About me and this blog

I was born on a native reserve in Ontario, grew up on the west coast of Vancouver Island (as far west as you can go without running out of Canada), came of age in Mexico City. Between times, I lived in the Fraser Valley, Texas, Seattle, Oklahoma, Bella Coola, on the BC north coast, and the Fraser River Delta, just south of Vancouver. For now, I'm "settled" in Campbell River, on Vancouver Island.

I have a boatload of stories to tell. These are some of them.

Tuesday, May 22, 2012

Pocketful of Posies: Days 11 to 13

Days 11 to 13: The road back.

(Day 1, here)

The dogs' barking woke me long before dawn. They echoed all around us in the dark, and I was frightened at first, until I was able to distinguish between them and estimate distances. Over on the hillside, a pack kept up a shrill yammering. Closer in, below us in the ruined city, the voices were more isolated. One howled, and the others picked up the chorus. A burro brayed, close by.

Raquel and I were sleeping side by side at one end of our campsite, for propriety's sake. The men were out of sight, beyond the car. I could hear them talking, and after a few minutes George came over.

"Get up," he said. We're leaving. Now."

We were well out of the Managua basin when the sun rose. We stopped for breakfast by the side of the road. Just the perfect place, Carlos said. Far enough out of the city for fugitives to feel safe, close enough for them to have walked here. They must be all around us, sleeping in the fields. A perfect place for us to distribute the rest of our food; there wasn't much left, but it made no sense to carry it home.

"But there's nobody around," I said. "How will anybody know we're here?"

"We'll just sit here. They'll show up."

While we waited, Carlos opened the tailgate and arranged the foodstuffs on it, with a couple of cups to scoop out powdered milk and rice. Then he crawled back to delve into his duffel bag, and brought out a handful of multi-coloured plastic gloves.

"What are those for?" Raquel asked.

"For explaining the gospel. I'll show you." He put a glove on his left hand, held it up. Each finger was a different colour, and on the palm was written, "God loves you." Carlos pointed to the thumb. "It's black," he said. "That helps you to explain that our hearts are black with sin. Next is red, for the blood of Christ. You keep pointing to it, while you tell about the crucifixion, and how Jesus' blood washes us clean. That's the next finger; white. And the fourth is yellow, for gold. The streets of gold, you know?"

"And the little finger, why is it green?"

"Green is for growth. That's for after you have prayed with the person, and they have accepted Jesus. Then you can teach them that they are babies in Christ, and need to read their Bible and pray every day so that they can grow.

"What we'll do, one of us will dole out food, and the others will talk to the people that show up." He handed each one of us a glove.

I gave mine back. "I'll work on the food," I said. I went to the back of the station wagon and read the label on a powdered milk can. Half a cup would make one litre; we had enough for 50 to 60 litres. I decided I would give every person that came one cupful. If anyone showed up, that was.

When I looked up, the others had decided on stations; Paco and George at the front and rear on the driver's side of the car, Raquel and Carlos on the right. They would be able to speak to four people at once, without interference. Carlos had his Bible open on the engine hood, and was drilling Raquel in the use of the glove. A woman was walking across the field, heading our way.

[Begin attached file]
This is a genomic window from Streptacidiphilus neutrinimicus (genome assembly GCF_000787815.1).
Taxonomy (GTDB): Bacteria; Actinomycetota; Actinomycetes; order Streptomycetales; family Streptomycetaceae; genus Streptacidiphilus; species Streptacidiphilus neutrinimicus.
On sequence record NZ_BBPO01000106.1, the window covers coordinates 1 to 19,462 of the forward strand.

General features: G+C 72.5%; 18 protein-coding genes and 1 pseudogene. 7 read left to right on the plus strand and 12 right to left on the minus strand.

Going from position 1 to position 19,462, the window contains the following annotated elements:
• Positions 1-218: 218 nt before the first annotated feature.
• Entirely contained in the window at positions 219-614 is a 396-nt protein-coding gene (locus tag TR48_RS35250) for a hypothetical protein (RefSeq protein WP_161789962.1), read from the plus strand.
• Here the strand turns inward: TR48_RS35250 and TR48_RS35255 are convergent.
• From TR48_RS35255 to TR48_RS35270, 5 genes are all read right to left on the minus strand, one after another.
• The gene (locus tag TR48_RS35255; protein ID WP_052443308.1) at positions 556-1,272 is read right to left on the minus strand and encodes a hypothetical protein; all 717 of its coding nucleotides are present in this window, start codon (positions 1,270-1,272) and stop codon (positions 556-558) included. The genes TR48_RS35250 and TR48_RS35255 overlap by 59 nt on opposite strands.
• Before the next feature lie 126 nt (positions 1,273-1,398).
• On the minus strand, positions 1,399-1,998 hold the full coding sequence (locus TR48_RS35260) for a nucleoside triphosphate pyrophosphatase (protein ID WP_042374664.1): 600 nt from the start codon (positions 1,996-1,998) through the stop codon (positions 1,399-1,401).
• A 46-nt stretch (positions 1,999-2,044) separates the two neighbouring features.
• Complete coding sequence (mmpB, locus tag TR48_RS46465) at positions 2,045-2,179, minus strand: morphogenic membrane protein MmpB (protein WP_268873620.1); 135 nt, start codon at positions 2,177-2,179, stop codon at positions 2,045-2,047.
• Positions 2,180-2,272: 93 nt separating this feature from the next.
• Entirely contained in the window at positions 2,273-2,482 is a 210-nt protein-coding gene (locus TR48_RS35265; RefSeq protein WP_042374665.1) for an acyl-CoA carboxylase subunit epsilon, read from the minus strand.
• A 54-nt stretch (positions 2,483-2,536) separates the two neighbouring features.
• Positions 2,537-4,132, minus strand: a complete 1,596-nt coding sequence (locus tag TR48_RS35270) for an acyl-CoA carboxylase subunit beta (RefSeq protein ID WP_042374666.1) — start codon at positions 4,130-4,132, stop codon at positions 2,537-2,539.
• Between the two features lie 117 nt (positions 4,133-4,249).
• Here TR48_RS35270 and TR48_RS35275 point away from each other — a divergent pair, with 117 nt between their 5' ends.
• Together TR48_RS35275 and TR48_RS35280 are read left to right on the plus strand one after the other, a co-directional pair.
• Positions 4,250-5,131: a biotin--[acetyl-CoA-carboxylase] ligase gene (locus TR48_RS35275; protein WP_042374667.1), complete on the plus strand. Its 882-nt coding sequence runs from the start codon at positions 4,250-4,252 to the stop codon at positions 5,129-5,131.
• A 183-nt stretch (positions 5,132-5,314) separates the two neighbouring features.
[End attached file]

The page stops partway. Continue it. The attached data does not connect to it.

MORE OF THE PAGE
We got busy soon after that; the first woman was joined by a couple of children, then a trickle of families. Soon we were surrounded. I counted out oranges, ladled powdered milk into cups and recycled cans. Someone had passed on the news, with the instruction; "Bring your own container." The last pair of kids got only an almost-empty milk can. The little girl hugged it tightly with both arms as she walked back across the field.

As soon as the food was gone, people stopped coming. I left the empty orange crate by the side of the road and closed the tailgate. Carlos finished his last recounting of the glove -- with the yellow finger, I noticed -- and the man he had been talking to took the crate and escaped. We got into the car and drove away from there.

Carlos was bubbling over. "We must have talked to 40 people!" he said. "Maybe 50! They all heard the gospel, maybe for the first time!"

"Did anybody pray with you?" Paco asked.

"No. You?"

Paco shook his head. In the front seat, Raquel turned to face us. "Nobody." George was driving; he gave no sign that he had heard the question.

Carlos' enthusiasm wasn't easily dampened. "It doesn't matter," he said. "God's word is never preached in vain. He's promised that.

Besides, we are not responsible for the results of what we do; we did what God told us and that's what counts."

He leafed through his Bible. "Look what Paul says about it," he said. He started to read. I stopped listening. I was thinking of the girl with the milk can and wondering what she would do for milk tomorrow.


The rest of the trip back to Mexico was uneventful. Our empty station wagon breezed through customs. We crossed the worst of the war zone in daylight, so we drove through the night, Carlos and George rotating every four hours or so. We picked up the boys in Guatemala City and drove on immediately. No shopping, no side-trips.

In the evening of the first day we heard on the radio that there had been a small after-shock that morning in Managua. "I knew it!" Carlos said. Once again, God had led us, getting us out of the city on time.